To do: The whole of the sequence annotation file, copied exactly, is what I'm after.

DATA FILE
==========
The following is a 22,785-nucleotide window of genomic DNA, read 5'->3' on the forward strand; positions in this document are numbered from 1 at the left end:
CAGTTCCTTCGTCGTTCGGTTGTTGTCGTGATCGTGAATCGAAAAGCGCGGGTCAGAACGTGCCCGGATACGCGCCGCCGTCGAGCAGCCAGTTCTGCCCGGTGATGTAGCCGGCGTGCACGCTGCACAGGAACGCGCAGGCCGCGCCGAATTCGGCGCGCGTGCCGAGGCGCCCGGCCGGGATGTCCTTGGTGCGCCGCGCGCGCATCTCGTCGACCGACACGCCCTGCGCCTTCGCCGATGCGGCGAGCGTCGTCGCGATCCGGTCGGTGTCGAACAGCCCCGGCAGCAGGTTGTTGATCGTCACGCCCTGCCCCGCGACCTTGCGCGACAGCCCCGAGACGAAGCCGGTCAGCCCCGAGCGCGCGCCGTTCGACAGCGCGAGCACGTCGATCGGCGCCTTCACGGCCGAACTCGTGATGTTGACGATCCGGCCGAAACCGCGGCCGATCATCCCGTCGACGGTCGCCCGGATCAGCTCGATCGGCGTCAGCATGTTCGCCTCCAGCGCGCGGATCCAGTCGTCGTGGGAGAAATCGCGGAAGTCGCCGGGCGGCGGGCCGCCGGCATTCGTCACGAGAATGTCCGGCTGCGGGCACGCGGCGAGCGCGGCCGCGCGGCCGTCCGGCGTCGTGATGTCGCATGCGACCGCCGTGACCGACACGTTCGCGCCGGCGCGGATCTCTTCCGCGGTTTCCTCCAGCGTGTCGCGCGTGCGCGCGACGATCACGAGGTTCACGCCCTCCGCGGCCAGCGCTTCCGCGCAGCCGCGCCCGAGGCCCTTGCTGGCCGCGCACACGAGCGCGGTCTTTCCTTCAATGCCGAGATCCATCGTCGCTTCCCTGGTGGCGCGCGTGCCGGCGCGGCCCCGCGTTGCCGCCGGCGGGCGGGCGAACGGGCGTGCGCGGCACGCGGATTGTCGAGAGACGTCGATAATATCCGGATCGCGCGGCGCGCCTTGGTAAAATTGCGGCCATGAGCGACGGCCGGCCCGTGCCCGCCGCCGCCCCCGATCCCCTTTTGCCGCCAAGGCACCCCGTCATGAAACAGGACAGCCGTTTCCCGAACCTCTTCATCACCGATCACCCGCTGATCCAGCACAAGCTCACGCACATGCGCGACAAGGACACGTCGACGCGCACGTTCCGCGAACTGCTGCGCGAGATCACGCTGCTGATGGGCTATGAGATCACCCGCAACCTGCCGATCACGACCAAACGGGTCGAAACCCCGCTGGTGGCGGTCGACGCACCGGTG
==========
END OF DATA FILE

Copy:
The following is a 22,785-nucleotide window of genomic DNA, read 5'->3' on the forward strand; positions in this document are numbered from 1 at the left end:
CAGTTCCTTCGTCGTTCGGTTGTTGTCGTGATCGTGAATCGAAAAGCGCGGGTCAGAACGTGCCCGGATACGCGCCGCCGTCGAGCAGCCAGTTCTGCCCGGTGATGTAGCCGGCGTGCACGCTGCACAGGAACGCGCAGGCCGCGCCGAATTCGGCGCGCGTGCCGAGGCGCCCGGCCGGGATGTCCTTGGTGCGCCGCGCGCGCATCTCGTCGACCGACACGCCCTGCGCCTTCGCCGATGCGGCGAGCGTCGTCGCGATCCGGTCGGTGTCGAACAGCCCCGGCAGCAGGTTGTTGATCGTCACGCCCTGCCCCGCGACCTTGCGCGACAGCCCCGAGACGAAGCCGGTCAGCCCCGAGCGCGCGCCGTTCGACAGCGCGAGCACGTCGATCGGCGCCTTCACGGCCGAACTCGTGATGTTGACGATCCGGCCGAAACCGCGGCCGATCATCCCGTCGACGGTCGCCCGGATCAGCTCGATCGGCGTCAGCATGTTCGCCTCCAGCGCGCGGATCCAGTCGTCGTGGGAGAAATCGCGGAAGTCGCCGGGCGGCGGGCCGCCGGCATTCGTCACGAGAATGTCCGGCTGCGGGCACGCGGCGAGCGCGGCCGCGCGGCCGTCCGGCGTCGTGATGTCGCATGCGACCGCCGTGACCGACACGTTCGCGCCGGCGCGGATCTCTTCCGCGGTTTCCTCCAGCGTGTCGCGCGTGCGCGCGACGATCACGAGGTTCACGCCCTCCGCGGCCAGCGCTTCCGCGCAGCCGCGCCCGAGGCCCTTGCTGGCCGCGCACACGAGCGCGGTCTTTCCTTCAATGCCGAGATCCATCGTCGCTTCCCTGGTGGCGCGCGTGCCGGCGCGGCCCCGCGTTGCCGCCGGCGGGCGGGCGAACGGGCGTGCGCGGCACGCGGATTGTCGAGAGACGTCGATAATATCCGGATCGCGCGGCGCGCCTTGGTAAAATTGCGGCCATGAGCGACGGCCGGCCCGTGCCCGCCGCCGCCCCCGATCCCCTTTTGCCGCCAAGGCACCCCGTCATGAAACAGGACAGCCGTTTCCCGAACCTCTTCATCACCGATCACCCGCTGATCCAGCACAAGCTCACGCACATGCGCGACAAGGACACGTCGACGCGCACGTTCCGCGAACTGCTGCGCGAGATCACGCTGCTGATGGGCTATGAGATCACCCGCAACCTGCCGATCACGACCAAACGGGTCGAAACCCCGCTGGTGGCGGTCGACGCACCGGTG